Wednesday, August 4, 2010


May 2010 -

I’m here in front of the computer, on the verge of tears, yet giddy. That’s my existence, of late. Bipolar. One moment, I’m enticed by the freedom of not being pregnant and by the possibilities that lie ahead. I think about all the things I’ve put on hold in my life and see now as the opportunity to reclaim those opportunities that I’ve always thought of as pieces to my identity. On the other end of my bipolar spectrum is the desire to have another child. Right now, out of self-preservation, I am avoiding the issue in my head. It is pervasive and I know I’m not avoiding it. The loss is insistent and ever present. It edges in on the rest of my thoughts – coloring them and changing them. Still, I won’t meet the thought head on, because I just don’t want to cry. I just don’t want to right now, and every time I begin to allow myself to think about the fact that I’m not going to have a baby in November and allow myself to think about the loss our family has been dealt, the tears come from the pit of my stomach. It’s easier to focus on what I CAN do now and push down the bad.

The coping isn’t all bad. One of the indulgences I’m reclaiming is my writing. I’ve always identified myself as a “writer”, though I’ve never written for anyone but myself. Let me rephrase that. I think any true writer only writes for him/herself and just hopes someone can be touched by his/her words. I’ve never attempted to get published. Anyway – the fact that I’m writing, and I’m writing through this loss and time of transition will inevitably lead me back to facing the hole head on. Writing will just archive the process. Writing will also expedite the process, because writing is an exercise where your thoughts speak to you and lead you to your reality. There are no shortcuts. There is no denial. Only truth. It’s free and highly effective therapy.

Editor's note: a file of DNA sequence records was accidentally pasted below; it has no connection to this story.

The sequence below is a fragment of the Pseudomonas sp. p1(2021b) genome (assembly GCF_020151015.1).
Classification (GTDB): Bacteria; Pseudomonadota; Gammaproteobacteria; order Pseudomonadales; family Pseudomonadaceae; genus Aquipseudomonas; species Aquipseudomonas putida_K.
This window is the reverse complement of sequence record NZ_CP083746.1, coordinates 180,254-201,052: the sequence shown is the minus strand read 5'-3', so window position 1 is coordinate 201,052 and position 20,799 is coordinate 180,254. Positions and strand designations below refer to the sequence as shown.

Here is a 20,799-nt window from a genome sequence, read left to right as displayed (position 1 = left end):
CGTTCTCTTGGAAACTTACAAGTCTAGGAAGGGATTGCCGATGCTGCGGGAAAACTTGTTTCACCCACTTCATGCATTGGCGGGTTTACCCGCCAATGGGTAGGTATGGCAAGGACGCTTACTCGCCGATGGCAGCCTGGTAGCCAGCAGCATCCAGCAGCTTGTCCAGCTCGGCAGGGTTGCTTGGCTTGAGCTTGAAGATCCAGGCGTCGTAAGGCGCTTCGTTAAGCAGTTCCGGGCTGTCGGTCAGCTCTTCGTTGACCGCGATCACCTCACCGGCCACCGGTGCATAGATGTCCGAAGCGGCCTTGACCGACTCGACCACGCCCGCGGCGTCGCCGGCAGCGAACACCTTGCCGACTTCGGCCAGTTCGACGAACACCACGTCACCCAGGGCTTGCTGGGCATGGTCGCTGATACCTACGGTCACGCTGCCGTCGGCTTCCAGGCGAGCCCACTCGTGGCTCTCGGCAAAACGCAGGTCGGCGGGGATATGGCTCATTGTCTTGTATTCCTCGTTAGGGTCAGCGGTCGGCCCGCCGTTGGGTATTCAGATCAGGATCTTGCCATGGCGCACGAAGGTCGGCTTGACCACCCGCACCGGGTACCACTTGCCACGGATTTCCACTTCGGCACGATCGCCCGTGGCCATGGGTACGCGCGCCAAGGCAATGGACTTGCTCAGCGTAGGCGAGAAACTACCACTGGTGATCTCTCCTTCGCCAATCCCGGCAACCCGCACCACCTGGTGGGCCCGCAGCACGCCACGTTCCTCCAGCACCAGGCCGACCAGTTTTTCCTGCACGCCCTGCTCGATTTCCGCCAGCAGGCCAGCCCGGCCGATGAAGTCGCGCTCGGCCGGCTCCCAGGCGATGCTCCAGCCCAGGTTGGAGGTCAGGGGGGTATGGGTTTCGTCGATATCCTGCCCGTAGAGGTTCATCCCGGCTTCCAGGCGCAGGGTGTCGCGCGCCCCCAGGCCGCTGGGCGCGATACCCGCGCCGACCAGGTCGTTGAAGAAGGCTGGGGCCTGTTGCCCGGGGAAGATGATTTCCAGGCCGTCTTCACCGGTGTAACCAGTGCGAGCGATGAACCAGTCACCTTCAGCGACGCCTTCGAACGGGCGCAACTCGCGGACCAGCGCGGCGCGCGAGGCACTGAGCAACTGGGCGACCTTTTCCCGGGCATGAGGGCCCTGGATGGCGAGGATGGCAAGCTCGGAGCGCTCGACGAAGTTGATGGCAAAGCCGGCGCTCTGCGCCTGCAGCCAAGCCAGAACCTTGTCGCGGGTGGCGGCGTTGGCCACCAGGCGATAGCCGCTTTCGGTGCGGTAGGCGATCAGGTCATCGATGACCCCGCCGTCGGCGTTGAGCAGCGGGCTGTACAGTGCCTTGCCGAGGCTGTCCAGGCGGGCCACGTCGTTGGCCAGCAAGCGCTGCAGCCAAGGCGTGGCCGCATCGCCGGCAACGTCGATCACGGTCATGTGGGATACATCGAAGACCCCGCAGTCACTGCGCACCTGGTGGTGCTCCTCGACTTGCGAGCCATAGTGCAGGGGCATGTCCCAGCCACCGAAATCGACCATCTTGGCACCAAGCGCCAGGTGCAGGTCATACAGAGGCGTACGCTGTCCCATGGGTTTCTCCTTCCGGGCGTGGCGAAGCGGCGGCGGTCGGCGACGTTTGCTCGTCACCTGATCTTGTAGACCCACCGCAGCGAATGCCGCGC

Why have I considered myself a writer, aside from my love affair with grammar? Because my life is a constant narrative. It’s as if I’m telling my story all day every day. It reminds me of a voice over in a movie. My thoughts interpreted, twisted in my head as events happen around me. Retelling my story, my way. I attempt to relate those events to my life, even if they are my life. I’ve always felt like I was in the third row of the movie theater watching my life on screen. Never on stage – never the star – always the narrator. So stuck in my head and my thoughts that sometimes I miss out on important scenes. It’s exhausting and either the source of my anxiety or the symptom. I haven’t figured out which, and I probably never will.


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